Well, tell us about these limitations that need that evaluation.
Well, in the discussed study, which I’ve mentioned before, included more than 13,000 subjects at high risk for type 1 diabetes, 8% of the subjects seroconverted to multiple or a single antibody. Now, from all the seroconverted individuals, 38% developed diabetes. The sensitivity was high in individuals with multiple antibodies, but lower when a single antibody was present. Now, on top of this, the low prevalence of type 1 diabetes yields a very low positive predictive value.
Now, the second limitation is the fact that in this study, a small group of autoantibody negative individuals did go on to develop diabetes, which questions if autoantibodies are the end-all of screening for type 1 diabetes.
The third limitation is the time interval from seroconversion to the onset of diabetes, which varies dramatically in the discussed study, ranging from weeks after birth to even more than 15 years. So this becomes a significant problem concerning the frequency of analysis to assess the risk of developing diabetes.
The fourth limitation is actually the lack of autoantibody standardization since autoantibody measurements have varied considerably among laboratories due to the lack of consensus between methods of detection. And because of this, there is actually an ongoing effort by the Islet Autoantibody Standardization Program to fix the problem. However, the most important limitation at this time is the lack of preventive therapy upon the identification of a high risk individual.
Dr. Calderon, as the director of the diagnostic lab, do you think we’re going to see changes in the way we screen for the risk of type 1 diabetes in the pediatric population anytime soon?
Well, since insulin at this moment is the only treatment available for type 1 diabetes, the benefit of screening may allow the prevention of other complications such as diabetic ketoacidosis, as well as allowing an early initiation of insulin therapy. Now, at this moment, and in the near future, if autoantibody diagnosis for type 1 diabetes becomes common, it should be centralized to reference laboratories to maintain harmonization.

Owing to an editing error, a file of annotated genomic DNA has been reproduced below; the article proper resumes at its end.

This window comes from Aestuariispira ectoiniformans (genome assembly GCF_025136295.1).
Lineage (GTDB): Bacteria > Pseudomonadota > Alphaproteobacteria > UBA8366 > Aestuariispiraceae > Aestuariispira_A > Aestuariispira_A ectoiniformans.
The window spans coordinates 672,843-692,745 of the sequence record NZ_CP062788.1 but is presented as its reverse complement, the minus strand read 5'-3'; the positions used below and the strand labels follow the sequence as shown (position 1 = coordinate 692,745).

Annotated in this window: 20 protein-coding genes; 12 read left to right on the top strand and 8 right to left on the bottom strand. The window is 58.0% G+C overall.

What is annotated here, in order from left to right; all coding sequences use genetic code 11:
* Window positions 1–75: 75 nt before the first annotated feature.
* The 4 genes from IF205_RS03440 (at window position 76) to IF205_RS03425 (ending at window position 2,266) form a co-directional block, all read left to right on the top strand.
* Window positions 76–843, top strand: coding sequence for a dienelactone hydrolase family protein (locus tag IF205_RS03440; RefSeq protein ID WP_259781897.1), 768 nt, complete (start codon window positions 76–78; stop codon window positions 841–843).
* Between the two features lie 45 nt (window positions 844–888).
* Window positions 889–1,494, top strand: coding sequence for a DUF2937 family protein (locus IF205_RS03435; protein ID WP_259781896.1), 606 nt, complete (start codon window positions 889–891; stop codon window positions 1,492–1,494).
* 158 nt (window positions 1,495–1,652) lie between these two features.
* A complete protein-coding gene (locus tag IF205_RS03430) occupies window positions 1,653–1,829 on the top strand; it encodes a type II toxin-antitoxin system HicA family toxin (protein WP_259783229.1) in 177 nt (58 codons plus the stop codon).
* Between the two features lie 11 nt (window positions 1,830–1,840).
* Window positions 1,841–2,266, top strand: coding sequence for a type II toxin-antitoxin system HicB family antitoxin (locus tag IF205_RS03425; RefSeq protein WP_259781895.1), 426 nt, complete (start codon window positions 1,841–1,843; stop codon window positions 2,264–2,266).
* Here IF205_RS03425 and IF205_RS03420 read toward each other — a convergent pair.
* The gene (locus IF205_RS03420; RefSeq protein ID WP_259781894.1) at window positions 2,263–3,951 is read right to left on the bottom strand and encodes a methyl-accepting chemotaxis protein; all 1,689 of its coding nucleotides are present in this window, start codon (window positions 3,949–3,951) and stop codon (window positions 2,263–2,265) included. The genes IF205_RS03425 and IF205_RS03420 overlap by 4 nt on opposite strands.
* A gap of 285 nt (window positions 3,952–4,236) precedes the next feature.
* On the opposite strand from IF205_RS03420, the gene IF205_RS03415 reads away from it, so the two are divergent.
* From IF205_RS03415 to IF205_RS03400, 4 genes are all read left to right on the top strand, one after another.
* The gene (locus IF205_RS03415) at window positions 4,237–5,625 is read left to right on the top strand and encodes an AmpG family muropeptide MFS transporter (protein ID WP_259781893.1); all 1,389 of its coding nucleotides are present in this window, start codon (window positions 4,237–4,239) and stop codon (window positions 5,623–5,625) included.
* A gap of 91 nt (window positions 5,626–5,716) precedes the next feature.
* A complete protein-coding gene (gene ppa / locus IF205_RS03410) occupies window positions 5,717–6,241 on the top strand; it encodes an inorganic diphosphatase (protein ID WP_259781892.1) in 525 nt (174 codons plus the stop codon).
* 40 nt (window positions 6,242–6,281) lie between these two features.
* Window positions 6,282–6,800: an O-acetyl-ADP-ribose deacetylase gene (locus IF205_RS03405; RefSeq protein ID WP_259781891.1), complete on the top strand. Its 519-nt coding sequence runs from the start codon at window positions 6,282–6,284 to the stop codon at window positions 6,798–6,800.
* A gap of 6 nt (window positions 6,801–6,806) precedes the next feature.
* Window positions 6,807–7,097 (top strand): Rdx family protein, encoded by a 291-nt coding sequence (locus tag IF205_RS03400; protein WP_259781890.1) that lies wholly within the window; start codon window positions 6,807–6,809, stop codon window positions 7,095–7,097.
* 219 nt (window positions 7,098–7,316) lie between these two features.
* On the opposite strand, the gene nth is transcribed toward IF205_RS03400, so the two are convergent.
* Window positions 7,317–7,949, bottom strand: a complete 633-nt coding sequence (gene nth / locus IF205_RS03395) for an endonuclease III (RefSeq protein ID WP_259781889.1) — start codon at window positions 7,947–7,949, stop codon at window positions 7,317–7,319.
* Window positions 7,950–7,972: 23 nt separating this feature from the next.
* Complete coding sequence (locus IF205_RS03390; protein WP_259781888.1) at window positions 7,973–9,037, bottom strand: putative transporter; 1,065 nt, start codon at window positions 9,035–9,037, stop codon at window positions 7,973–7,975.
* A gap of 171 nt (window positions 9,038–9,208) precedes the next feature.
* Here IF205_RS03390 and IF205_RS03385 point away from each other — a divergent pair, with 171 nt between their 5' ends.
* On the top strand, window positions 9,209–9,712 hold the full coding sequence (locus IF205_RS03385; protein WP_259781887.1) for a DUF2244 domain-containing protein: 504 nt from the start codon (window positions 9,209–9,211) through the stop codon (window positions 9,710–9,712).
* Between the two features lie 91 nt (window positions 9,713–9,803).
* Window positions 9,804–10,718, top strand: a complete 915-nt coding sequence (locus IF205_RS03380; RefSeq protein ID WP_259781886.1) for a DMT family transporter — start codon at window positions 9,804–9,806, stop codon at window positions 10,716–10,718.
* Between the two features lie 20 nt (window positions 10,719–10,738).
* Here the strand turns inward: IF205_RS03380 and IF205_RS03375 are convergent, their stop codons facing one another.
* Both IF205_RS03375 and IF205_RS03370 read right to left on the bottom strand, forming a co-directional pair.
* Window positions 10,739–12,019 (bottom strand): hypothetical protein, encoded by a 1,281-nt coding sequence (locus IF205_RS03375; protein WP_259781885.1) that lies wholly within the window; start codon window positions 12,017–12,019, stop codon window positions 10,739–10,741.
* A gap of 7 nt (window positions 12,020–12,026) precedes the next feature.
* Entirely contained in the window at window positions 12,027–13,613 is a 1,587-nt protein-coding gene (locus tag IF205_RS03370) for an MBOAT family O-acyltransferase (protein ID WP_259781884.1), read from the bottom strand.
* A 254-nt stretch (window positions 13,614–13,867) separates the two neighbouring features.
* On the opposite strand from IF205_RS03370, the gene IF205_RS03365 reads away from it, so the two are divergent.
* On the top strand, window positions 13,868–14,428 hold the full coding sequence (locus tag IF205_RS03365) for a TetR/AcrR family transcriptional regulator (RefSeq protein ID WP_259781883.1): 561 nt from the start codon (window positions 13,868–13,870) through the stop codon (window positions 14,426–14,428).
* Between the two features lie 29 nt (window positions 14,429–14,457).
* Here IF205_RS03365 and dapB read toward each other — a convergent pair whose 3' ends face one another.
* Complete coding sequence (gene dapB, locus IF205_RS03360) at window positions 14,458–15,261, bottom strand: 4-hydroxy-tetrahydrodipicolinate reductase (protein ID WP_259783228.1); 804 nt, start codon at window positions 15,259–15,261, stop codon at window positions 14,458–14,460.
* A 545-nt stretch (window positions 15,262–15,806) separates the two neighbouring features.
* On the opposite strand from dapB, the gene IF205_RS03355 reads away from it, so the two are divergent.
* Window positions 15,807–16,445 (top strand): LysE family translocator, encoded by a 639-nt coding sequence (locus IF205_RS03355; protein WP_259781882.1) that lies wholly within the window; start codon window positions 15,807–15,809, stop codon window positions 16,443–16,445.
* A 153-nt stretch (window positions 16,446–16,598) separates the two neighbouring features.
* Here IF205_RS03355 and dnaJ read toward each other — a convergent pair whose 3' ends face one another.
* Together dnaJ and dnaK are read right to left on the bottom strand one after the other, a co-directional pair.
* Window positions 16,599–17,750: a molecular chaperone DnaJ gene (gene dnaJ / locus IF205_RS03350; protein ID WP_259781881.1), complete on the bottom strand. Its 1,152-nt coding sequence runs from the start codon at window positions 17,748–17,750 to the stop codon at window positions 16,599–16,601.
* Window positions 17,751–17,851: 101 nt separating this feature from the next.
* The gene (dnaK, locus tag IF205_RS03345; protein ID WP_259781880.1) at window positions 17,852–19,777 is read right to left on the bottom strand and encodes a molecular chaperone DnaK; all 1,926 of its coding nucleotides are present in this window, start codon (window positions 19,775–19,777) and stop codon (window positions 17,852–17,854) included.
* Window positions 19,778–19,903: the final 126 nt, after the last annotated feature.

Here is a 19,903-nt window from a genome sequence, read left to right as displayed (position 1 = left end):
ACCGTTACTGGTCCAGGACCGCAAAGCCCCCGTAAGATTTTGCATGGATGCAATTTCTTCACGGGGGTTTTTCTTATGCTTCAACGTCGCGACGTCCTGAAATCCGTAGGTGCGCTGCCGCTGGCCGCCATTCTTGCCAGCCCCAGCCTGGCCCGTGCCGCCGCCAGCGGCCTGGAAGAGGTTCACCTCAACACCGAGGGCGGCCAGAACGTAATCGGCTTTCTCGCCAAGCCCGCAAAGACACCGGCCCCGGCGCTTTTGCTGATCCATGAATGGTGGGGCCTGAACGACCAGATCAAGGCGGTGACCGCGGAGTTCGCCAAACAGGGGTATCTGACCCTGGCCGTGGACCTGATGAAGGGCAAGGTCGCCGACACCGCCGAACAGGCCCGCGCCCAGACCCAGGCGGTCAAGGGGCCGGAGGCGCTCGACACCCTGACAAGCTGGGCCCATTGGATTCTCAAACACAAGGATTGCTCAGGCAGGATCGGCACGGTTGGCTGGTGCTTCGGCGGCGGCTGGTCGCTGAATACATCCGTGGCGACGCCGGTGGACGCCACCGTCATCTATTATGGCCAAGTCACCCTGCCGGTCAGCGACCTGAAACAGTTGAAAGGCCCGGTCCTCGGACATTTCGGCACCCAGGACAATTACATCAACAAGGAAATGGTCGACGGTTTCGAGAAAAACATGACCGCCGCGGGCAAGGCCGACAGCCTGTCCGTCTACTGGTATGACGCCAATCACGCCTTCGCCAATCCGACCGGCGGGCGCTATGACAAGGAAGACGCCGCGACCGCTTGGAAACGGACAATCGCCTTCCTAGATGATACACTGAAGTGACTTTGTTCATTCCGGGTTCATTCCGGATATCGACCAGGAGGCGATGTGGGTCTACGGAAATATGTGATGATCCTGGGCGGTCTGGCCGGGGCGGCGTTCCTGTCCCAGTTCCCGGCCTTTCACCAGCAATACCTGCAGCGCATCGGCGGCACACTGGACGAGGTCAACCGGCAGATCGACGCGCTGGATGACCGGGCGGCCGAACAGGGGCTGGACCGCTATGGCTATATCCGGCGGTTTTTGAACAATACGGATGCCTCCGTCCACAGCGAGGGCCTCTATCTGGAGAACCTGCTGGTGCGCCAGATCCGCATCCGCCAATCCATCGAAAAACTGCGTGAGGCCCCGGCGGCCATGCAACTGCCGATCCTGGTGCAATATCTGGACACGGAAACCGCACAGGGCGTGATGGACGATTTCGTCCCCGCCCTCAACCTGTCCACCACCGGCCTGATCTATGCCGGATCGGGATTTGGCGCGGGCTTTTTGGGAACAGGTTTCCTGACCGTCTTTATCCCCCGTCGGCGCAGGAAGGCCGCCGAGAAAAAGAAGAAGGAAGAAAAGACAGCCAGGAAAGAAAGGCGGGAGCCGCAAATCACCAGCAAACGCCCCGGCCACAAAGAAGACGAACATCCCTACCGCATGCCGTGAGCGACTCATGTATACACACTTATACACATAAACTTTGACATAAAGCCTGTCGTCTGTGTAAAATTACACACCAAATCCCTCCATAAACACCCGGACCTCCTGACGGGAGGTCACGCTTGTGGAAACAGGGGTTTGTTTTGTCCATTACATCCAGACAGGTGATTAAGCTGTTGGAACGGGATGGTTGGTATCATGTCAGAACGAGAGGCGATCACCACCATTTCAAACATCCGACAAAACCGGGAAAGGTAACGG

So who should we screen for type 1 diabetes risk?
Screening should be only performed on high risk individuals, having the IDDM1, the disposition gene, which with that, it already cuts 60% of general population, as well as also having first degree relatives with type 1 diabetes.
Well, finally, doctor, regarding the gap between seroconversion and the onset of type 1 diabetes, how frequently should high risk individuals be assessed?
Well, under the high risks scenario for type 1 diabetes, screening should be at least twice in the first year, and then every one to three years to identify those at risk of developing type 1 diabetes in the near future. And hopefully, gain the benefit of upcoming preventive therapies to inhibit the progression of this disease. In the meantime, risk assessment should be focused for early insulin treatment and to reduce the cases of diabetic ketoacidosis.
Dr. Boris Calderon is an Assistant Professor of Pathology & Immunology at Washington University School of Medicine in Saint Louis. He’s been our guest in this podcast on autoantibodies and type 1 diabetes from Clinical Chemistry. I’m Bob Barrett. Thanks for listening.